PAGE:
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        Look into the Thumbs.
        Son of Thumb and Tom Thumb are quite hardy.
        I find Lady Thumb is not as hardy if it's a very bad winter.
         
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        • ricky101

          ricky101 Super Gardener

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          Thanks, have grown both of them but they seem a bit too small, even after a couple of years, was looking just that bit bigger but not as wide as Mrs Popple.

          Will have to try nipping her out and see if its realistic to try and contain its size.
           
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          • Jack Sparrow

            Jack Sparrow Total Gardener

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            Can you grow trailing basket fuscias in shade on a North facing wall?

            G.
             
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            • Pushkin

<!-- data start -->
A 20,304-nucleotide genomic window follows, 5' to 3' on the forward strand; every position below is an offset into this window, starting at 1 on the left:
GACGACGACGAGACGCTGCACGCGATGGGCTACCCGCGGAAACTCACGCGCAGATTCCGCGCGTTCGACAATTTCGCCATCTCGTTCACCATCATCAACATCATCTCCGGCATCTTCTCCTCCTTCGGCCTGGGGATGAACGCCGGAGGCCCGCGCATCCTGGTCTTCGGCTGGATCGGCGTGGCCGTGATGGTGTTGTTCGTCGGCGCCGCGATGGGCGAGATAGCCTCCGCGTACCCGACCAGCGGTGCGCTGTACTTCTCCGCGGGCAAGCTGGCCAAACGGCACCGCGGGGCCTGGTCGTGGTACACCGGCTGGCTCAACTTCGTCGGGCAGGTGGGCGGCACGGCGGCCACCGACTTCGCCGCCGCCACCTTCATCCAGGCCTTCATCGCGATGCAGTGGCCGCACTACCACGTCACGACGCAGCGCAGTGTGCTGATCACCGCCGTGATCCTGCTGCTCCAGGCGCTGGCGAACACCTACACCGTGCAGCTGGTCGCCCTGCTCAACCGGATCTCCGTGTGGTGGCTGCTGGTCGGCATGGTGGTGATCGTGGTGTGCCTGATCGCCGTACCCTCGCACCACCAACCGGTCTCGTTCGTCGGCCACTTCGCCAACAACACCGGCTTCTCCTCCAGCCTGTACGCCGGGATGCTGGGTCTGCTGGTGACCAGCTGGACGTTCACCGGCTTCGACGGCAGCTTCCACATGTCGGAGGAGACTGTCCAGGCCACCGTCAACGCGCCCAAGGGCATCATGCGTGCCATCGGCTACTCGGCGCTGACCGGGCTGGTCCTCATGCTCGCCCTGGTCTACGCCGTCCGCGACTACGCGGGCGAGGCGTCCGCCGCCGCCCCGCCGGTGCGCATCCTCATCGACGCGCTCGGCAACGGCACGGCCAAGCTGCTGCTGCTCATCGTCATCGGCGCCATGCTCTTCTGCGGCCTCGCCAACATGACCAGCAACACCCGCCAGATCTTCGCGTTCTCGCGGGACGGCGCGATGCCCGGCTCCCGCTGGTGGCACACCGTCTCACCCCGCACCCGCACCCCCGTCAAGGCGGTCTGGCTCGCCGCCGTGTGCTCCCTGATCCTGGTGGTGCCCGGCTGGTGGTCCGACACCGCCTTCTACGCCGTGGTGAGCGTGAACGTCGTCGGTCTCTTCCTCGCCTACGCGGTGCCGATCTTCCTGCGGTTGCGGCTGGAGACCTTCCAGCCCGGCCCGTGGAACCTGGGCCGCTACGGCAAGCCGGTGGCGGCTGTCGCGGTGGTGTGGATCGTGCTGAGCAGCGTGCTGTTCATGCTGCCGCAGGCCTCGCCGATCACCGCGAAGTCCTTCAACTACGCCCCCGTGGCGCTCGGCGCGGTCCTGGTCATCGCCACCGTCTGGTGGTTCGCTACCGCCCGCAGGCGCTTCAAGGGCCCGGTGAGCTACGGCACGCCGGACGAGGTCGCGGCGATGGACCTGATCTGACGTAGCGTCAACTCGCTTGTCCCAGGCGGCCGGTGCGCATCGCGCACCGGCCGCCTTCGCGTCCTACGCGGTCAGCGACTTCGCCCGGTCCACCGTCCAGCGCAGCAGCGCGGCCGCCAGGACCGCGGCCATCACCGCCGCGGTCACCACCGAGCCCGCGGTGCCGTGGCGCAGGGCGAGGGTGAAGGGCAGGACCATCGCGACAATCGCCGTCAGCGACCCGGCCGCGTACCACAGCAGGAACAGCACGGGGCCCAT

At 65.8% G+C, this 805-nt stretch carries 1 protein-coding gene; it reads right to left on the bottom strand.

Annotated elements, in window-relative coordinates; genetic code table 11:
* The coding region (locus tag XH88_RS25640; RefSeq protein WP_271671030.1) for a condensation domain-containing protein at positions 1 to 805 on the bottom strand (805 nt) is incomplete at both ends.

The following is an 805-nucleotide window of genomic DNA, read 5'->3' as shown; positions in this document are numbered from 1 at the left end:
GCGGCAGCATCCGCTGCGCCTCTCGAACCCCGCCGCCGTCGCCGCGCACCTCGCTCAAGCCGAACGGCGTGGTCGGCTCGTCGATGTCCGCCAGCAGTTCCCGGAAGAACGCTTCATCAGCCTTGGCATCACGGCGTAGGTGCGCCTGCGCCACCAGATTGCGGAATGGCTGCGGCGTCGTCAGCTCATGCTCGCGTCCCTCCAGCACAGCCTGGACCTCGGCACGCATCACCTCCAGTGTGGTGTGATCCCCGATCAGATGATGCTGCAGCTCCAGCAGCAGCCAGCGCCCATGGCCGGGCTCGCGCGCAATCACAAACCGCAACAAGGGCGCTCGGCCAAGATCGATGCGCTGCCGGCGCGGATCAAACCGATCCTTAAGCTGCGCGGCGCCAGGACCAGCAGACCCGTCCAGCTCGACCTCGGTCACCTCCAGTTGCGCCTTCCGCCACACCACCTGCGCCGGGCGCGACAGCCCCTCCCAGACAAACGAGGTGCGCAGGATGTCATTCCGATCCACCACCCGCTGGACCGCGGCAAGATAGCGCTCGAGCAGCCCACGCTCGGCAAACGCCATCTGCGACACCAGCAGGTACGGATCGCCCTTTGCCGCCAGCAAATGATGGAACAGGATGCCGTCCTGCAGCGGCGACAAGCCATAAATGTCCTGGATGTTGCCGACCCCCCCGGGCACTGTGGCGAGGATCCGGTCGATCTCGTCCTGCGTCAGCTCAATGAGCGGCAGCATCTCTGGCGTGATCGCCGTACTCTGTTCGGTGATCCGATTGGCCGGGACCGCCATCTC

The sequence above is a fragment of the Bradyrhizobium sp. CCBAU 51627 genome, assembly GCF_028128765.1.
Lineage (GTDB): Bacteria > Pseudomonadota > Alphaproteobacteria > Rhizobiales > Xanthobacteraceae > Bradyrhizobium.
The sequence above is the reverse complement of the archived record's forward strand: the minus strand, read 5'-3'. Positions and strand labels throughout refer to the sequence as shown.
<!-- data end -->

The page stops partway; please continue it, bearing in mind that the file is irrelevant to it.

Pushkin Super Gardener

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              What about Beacon or Brutus?
              Or my favourite Flash.
               
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              • ricky101

                ricky101 Super Gardener

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                That sounds a shame, do you mean you have lost your outside hardy ones or your greenhouse collection ? - through the weather or that you just could not tend to them ?

                Seem the garden centers and catalogues are full of small fuchsias for such low prices these days.
                Are you in good enough health to restock this spring and enjoy some blooms in the summer /early autumn months, even if its just a few as indoor/windows cill plants ?

                My greenhouse is bulging with them at the moment, have a very good garden center not too far away with masses of well grown young plants in 4" pots for just £1.25 a pot, just too good not to buy !

                Took quiet a few cuttings last autumn and they have grown well, and of course the tender ones left out in pots are regrowing, yet some of the hardly ones like Lady Boothby, yet to show any signs of a bud or shoot.